Publication Detail

Incentive Policies for Neighborhood Electric Vehicles


Research Report

Suggested Citation:
Lipman, Timothy E., Kenneth S. Kurani, Daniel Sperling (1994) Incentive Policies for Neighborhood Electric Vehicles. Institute of Transportation Studies, University of California, Davis, Research Report UCD-ITS-RR-94-20

Electric vehicles (EVs) have the potential to reduce the air quality and energy problems currently facing urban areas. The primary motivation for automakers to produce and sell EVs is the zero-emission vehicle (ZEV) mandate issued by the California Air Resources Board (CARB) in 1990. This mandate requires major manufacturers to produce and deliver for sale a number of ZEVs equal to 2% of their statewide sales in 1998. This percentage rises to 5% in 2001 and eventtially reaches 10% in 2003. The northeastern states have requested permission from the U.S. EPA to adopt similar rules.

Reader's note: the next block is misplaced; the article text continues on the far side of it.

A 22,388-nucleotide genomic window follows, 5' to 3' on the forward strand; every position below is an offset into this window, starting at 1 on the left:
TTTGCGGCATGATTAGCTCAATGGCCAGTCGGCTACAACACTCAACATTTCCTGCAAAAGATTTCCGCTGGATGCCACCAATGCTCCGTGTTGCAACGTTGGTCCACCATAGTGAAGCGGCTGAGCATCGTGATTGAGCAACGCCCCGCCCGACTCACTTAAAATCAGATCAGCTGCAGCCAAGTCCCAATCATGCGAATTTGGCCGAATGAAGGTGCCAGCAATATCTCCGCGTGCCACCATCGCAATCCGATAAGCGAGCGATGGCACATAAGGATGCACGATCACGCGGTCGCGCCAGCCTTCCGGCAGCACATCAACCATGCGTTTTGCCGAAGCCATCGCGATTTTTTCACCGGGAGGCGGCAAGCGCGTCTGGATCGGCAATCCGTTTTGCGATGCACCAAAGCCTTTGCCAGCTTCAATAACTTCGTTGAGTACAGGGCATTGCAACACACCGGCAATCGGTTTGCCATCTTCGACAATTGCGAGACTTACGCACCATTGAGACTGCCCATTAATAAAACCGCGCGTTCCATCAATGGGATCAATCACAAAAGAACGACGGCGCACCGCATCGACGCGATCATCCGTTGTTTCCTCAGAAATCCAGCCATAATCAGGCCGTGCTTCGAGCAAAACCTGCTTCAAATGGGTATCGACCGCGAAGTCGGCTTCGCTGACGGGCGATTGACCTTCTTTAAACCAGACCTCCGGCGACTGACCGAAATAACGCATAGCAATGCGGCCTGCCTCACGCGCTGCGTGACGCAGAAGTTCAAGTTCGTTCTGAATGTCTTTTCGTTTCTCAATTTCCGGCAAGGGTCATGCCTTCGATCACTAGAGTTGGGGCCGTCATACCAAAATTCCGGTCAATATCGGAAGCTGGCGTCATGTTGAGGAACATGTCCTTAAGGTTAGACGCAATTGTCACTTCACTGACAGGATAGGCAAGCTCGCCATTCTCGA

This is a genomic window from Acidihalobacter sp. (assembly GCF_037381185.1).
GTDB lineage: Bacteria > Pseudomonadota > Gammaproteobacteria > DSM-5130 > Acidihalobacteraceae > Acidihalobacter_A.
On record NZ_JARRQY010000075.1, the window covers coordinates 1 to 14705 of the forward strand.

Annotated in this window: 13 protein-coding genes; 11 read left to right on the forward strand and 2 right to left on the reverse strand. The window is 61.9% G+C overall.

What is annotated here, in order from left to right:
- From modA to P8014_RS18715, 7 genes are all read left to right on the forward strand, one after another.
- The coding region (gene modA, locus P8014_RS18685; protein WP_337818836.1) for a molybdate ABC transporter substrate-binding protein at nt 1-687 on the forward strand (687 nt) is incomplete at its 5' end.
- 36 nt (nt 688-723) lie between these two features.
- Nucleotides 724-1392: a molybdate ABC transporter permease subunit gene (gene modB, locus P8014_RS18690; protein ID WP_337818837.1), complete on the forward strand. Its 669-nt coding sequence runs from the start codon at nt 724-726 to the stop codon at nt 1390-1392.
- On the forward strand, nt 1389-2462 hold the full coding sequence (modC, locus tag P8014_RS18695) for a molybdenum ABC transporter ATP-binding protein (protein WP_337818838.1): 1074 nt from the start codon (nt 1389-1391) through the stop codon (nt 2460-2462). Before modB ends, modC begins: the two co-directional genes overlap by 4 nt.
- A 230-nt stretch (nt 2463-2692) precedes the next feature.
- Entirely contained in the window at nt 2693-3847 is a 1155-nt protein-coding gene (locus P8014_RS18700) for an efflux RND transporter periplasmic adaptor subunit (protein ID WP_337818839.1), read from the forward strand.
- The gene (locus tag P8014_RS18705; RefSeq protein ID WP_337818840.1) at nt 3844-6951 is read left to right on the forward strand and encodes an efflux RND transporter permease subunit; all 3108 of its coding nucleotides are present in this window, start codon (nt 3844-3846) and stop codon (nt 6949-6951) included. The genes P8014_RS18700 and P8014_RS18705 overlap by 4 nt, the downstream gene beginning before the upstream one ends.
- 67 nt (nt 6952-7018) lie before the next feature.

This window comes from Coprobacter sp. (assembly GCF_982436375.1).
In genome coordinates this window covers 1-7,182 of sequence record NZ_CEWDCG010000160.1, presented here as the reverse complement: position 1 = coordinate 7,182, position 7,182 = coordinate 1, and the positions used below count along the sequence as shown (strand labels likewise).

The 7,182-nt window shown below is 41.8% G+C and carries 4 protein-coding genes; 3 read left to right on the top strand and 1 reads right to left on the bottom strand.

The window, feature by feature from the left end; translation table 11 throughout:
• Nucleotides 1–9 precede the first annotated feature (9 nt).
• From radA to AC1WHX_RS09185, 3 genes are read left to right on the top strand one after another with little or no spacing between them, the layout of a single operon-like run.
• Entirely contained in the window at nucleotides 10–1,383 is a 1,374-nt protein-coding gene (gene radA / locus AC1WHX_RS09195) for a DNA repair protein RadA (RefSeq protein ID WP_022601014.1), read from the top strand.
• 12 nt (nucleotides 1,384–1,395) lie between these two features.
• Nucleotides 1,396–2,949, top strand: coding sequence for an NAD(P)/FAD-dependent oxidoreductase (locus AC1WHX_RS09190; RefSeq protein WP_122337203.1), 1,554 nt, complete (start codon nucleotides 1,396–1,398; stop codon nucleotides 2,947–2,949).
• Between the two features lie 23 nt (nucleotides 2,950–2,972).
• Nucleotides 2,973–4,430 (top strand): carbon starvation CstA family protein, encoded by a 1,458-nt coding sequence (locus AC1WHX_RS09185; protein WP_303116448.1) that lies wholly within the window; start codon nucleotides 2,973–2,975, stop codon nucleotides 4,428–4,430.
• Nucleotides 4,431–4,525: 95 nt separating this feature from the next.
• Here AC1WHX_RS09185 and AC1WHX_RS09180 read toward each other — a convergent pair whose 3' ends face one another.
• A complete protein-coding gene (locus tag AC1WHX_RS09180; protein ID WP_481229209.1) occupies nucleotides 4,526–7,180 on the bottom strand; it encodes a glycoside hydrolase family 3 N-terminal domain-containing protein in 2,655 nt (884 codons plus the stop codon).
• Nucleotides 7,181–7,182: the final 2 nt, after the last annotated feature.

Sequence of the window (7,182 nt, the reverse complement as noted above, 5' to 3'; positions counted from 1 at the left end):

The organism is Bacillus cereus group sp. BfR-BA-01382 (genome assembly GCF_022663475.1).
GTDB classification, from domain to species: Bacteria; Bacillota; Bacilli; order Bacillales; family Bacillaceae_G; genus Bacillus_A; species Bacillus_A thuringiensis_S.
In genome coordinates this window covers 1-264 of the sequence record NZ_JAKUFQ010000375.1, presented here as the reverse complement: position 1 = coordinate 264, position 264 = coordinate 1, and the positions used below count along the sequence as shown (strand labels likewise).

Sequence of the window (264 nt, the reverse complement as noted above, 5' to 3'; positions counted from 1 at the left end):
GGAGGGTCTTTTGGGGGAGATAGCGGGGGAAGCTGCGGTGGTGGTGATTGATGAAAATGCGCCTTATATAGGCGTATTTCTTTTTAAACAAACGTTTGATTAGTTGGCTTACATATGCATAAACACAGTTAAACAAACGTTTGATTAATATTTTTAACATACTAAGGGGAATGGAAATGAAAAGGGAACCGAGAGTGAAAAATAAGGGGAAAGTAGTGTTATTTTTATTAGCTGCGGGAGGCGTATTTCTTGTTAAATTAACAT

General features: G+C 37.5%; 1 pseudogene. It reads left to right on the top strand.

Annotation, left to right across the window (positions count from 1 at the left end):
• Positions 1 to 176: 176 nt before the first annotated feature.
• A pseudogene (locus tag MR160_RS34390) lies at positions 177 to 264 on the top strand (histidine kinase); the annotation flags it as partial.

Battery-power electric drive is the only currently available zero-emission technology usable for motor vehicles. As a result, the ZEV mandate has spurred a renewed interest in EVs. The main obstacle to the introduction of EVs for use on a mass scale is the high cost and poor energy storage capacity of electrical batteries relative to gasoline.

Neighborhood electric vehicles (NEVs) are EVs that are designed to be used only for short, urban trips at relatively low speeds. As such, they are better suited to the limitations of today's batteries than are full-sized EVs designed for highway travel. As supplements to a household's group of vehicles, NEVs could replace the vast majority of short, urban trips. Because these trips account for a disproportionate share of emissions, NEVs provide even greater per-kilometer emission reductions than full-sized EVs.
Prepared for CALSTART.